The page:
Radio Station WXKW recently pulled two popular radio hosts off the air after they made controversial remarks about New Jersey Attorney General Gurbir S. Grewal. Judi Franco and Dennis Malloy hosted the “Dennis & Judi Show” show on WXKW (also known as NJ 101.5) for two decades, and they have been suspended indefinitely, without pay.
During their on-air broadcast Malloy told Franco that he could not remember the Attorney General’s name, and afterwards referred to Grewal as “Turban Man.” The hosts later admitted that the comments were offensive, and sent the Attorney General an apology. WXKW also apologized for the pair’s comments. New Jersey Governor Phil Murphy stated that he was outraged by what was said, which he referred to as hate speech. Murphy went on to state that WXKW must hold Malloy and Franco accountable for their remarks.
Why Was Grewal Targeted?
In July, Grewal requested that NJ prosecutors postpone all marijuana offenses that were pending in municipal court until September or later. Although there will still be marijuana-related arrests, some feel that the postponement could pave the way towards legalization.
Grewal is the first attorney general in this country that is of Sikh heritage. These facts may have led Franco and Malloy to make the statements which led to their dismissal.
Religious Workplace Discrimination
Although the NJ Attorney General is not employed at NJ 101.5, Franco and Malloy’s discussion could have been interpreted as racist or religious discrimination if any of their employees came from similar backgrounds as Grewal. The laws in this country are clear: Treating an employee unfavorably in the workplace because of their race or their religious beliefs counts as discrimination, and is illegal. This applies to company promotions, benefits, pay, layoffs, training, hiring, and firing.
The law also covers workplace harassment for race and religious beliefs. This applies to serious, offensive comments that lead to the victim losing their job. It also is illegal when it leads to an offensive or hostile work environment. The guilty party can be a co-worker, supervisor, or even a customer.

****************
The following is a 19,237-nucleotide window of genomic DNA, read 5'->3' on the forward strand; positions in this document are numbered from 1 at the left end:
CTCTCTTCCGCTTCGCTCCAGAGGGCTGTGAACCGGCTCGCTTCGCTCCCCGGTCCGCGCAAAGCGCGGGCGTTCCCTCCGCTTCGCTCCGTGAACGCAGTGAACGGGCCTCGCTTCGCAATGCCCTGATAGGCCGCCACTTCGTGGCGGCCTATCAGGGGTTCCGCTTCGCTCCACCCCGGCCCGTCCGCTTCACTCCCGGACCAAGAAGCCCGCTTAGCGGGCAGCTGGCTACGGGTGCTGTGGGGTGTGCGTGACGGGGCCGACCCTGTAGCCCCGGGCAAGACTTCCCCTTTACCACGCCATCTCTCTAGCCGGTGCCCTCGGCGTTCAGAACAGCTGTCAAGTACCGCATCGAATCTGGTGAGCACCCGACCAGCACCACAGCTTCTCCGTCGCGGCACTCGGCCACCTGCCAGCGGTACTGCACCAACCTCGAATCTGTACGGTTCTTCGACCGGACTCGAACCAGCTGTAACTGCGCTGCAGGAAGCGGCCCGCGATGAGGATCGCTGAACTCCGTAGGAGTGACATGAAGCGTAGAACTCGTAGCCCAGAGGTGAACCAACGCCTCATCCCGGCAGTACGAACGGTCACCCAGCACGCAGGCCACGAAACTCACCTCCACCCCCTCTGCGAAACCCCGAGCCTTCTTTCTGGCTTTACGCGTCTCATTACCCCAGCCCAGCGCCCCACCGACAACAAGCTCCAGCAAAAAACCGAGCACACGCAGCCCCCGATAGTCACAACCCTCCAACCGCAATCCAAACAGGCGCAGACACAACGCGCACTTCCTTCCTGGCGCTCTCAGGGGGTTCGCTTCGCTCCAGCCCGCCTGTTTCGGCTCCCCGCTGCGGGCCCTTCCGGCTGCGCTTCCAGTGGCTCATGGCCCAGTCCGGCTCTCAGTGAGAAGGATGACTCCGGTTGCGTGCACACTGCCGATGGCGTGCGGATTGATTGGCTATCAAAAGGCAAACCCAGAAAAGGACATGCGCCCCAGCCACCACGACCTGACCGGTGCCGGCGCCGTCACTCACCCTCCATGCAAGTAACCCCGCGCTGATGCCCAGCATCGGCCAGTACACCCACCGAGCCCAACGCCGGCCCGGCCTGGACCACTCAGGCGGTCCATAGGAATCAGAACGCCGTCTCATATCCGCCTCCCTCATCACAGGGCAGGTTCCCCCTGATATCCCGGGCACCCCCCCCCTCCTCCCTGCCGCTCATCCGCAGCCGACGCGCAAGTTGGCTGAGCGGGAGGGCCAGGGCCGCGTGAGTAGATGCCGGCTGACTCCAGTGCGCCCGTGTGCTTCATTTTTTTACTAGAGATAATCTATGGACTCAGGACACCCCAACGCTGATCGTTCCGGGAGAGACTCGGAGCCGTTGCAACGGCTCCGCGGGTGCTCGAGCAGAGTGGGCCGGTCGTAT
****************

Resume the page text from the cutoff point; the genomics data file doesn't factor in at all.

Religious Accommodations in the Workplace
Employers must accommodate a worker’s religious beliefs and practices, as long as they are within reason. For example, wearing head coverings like headscarves and Jewish yarmulkes cannot be prohibited at work. Having certain styles of hair and clothing that are part of religious observances are also protected by this law. If this does not impose undue hardship on the employer, it must be permitted.
Undue Hardship for the Employer
If an employee’s religious beliefs cause the employer undue hardship, making the accommodations can come into question. Hardships might include adversely affecting workplace safety, decreasing workplace production, if it affects other employees’ rights, or forces other workers to have additional burdensome or hazardous work to complete.
Middletown Discrimination Lawyers McOmber McOmber & Luber, P.C. Fight for Victims of Hostile Work Environments
No one should ever have to work in a hostile work environment. If you or someone you care for has experienced workplace discrimination, reach out to the dedicated Middletown discrimination lawyers at McOmber McOmber & Luber, P.C. to schedule a free and confidential consultation. Call our Red Bank office at 732-842-6500, our Marlton office at 856-985-9800, our Newark office at 973-878-9040, or contact us at 888-396-0736 or online. We represent clients throughout New Jersey.